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7 Important Considerations for Provisioning a New Network
Although I often write about UC, much of my consulting work involves other aspects of IT infrastructure such as helping architects design new buildings that are technology friendly and strategizing on data center and networking technologies. I've been doing a substantial amount of network consulting as of late, and I thought it would be useful to share my thought processes as well as those of some of my clients. After all, the network is a common element supporting virtually all enterprise applications; so it's important to discuss critical aspects of designing and provisioning a new network.
As with most consulting projects, the approach I take is to understand how the organization intends to utilize the network. Some of the basic questions I ask are:
The size of the organization and the supporting network architecture matters for performance as well as ongoing operational support. Large campus-based organizations such as hospitals, universities, utilities, studios, etc., have traditionally deployed three-tier networks consisting of discrete layers: core, distribution, and access. This allows logical separation of function and control. Smaller organizations have often effectively combined distribution and core functions into a single switch as a cost savings and simplification measure. With the advent of SDN, organizations are encouraged to ask whether the traditional architectural approach is still required. Or, are the standards-based SDN tools combined with vendor specific proprietary enhancements a sufficient replacement?
Of course, everyone wants a reliable network. The question becomes can the organization afford to design a network with no single point of failure? Taking this to the extreme, at each network switch layer, providing the maximum availability could involve provisioning redundant UPS for dual corded Ethernet switches, redundant switch power supplies, redundant uplinks to and from the adjoining network layer (usually via Link Aggregation), and redundant processors. Eliminating single points of failure extends to redundant WAN links/routers, as well as geo-redundancy of core components.
Maintenance, support, testbeds and sparing programs also contribute to the reliability that an organization can deliver (i.e. availability SLAs).
I just had some interesting conversations with a client about the impact of wireless on the new wired network. Wireless, along with BYOD, has moved most of my client's new applications to the wireless network. However, high bandwidth video, IP phones, and physical security devices such as CCTV cameras still favor wired connections. In addition, 802.11ac wave 2 access points require greater bandwidth and power than their predecessors. Choices need to be made on how to support them (multiple Gigabit ports supporting 802.11af or 10Gig ports with support for 802.11at (PoE+). Overall, it would be expected that fewer wired ports will be required for the new network due to wireless usage.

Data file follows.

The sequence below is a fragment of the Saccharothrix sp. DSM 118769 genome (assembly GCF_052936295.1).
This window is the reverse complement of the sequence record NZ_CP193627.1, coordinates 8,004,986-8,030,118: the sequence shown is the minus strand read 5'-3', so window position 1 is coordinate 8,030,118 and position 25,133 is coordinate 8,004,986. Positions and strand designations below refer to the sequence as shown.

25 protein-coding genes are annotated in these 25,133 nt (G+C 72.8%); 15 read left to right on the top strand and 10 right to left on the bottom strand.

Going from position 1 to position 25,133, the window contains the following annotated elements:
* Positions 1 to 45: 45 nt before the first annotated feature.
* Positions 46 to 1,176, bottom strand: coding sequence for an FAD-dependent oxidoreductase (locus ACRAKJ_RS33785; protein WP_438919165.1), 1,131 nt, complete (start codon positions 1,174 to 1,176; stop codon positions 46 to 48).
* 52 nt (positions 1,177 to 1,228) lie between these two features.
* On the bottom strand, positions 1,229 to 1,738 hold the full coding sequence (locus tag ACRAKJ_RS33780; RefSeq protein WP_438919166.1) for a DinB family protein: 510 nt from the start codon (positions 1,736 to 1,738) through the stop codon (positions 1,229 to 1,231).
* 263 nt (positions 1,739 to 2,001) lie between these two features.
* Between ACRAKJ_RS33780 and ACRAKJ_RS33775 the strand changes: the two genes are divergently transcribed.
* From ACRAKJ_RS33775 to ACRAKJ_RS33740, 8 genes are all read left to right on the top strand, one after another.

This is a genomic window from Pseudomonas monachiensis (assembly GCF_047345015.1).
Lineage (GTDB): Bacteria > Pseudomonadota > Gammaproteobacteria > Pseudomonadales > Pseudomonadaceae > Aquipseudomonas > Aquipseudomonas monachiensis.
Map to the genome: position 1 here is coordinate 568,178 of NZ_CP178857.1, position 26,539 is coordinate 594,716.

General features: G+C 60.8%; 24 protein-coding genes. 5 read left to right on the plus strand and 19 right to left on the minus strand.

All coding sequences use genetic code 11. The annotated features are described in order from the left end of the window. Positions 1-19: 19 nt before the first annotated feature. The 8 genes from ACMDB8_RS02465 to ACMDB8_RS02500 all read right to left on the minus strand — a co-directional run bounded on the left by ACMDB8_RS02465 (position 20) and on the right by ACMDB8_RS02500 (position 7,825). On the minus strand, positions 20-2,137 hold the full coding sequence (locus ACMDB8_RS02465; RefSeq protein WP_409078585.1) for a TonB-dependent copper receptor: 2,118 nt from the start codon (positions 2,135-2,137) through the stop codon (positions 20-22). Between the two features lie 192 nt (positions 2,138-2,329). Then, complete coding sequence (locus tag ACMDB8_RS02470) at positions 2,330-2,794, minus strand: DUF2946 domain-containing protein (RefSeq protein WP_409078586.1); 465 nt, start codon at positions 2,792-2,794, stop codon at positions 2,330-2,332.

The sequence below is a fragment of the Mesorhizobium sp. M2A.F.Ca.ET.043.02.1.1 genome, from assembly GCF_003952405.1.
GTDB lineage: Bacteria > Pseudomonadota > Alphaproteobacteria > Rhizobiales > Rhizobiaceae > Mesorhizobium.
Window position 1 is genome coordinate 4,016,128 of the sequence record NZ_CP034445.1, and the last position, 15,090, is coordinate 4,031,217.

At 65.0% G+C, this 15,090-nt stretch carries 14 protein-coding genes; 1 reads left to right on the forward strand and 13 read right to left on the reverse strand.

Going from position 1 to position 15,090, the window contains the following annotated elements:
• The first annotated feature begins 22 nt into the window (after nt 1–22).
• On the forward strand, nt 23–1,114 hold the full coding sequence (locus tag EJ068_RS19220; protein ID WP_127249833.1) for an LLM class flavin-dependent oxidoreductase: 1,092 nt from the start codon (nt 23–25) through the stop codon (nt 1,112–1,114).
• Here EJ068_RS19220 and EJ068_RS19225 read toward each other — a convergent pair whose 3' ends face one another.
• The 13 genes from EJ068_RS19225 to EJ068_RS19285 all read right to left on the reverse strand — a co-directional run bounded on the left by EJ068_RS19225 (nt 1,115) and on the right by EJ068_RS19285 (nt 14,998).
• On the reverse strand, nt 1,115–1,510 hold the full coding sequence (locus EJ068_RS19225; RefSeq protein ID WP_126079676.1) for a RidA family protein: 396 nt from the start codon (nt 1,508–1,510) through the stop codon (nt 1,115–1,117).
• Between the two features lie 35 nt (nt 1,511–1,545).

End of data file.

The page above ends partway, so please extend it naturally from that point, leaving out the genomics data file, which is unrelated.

Is 802.1x sufficient for authentication? What about devices that don't support it? Simply shunting them off into a 'public' network might not provide the desired functionality (i.e. think of a K-12 environment where students on BYOD tablets can't use devices on the secure network as classroom display projectors). Is a third-party NAC solution appropriate?
Other aspects of security provisioning involves software that prevents IP address hijacking to thwart man-in-the-middle attacks. Firewall zoning, AV and other security measures are also important topics to discuss at this stage.
It may also be worth considering including independent third-party security audits in your plan (and budget). A recent project that I just completed confirmed the need for this after seeing numerous security deficiencies caused by the original implementation engineer.
Every vendor provides network management software that covers at least some parts of the FCAPS model for its equipment. This often includes fault notification (SNMP traps), performance (bandwidth utilization), and configuration (software/release push). In a traditional homogeneous environment, that may prove sufficient for many needs. Most organizations should also consider third-party software that can provide:
It's been my experience that budgets are most often apportioned separately for capital and operating expenditures. The separate elements discussed above will make up a large percentage of the capital budget. Additional budgetary considerations include maintenance, software support, spares, and even managed services.
I encourage my clients to think about their technology procurements using these screens of what is absolutely necessary for the new network to be considered successful vs. features/items that are not mission critical. What are the elements that they absolutely must have? What can they live without? Often, these are prioritized features that are informed by budget that help guide the procurement.
We are living in interesting times as networking technology is changing dramatically. The ability to support most applications on wireless is a game changer. As SDN for campus networks continues to mature, it also has the potential to radically change how we think about network architecture.
"SCTC Perspectives" is written by members of the Society of Communications Technology Consultants, an international organization of independent information and communication technology professionals serving clients in all business sectors and government worldwide.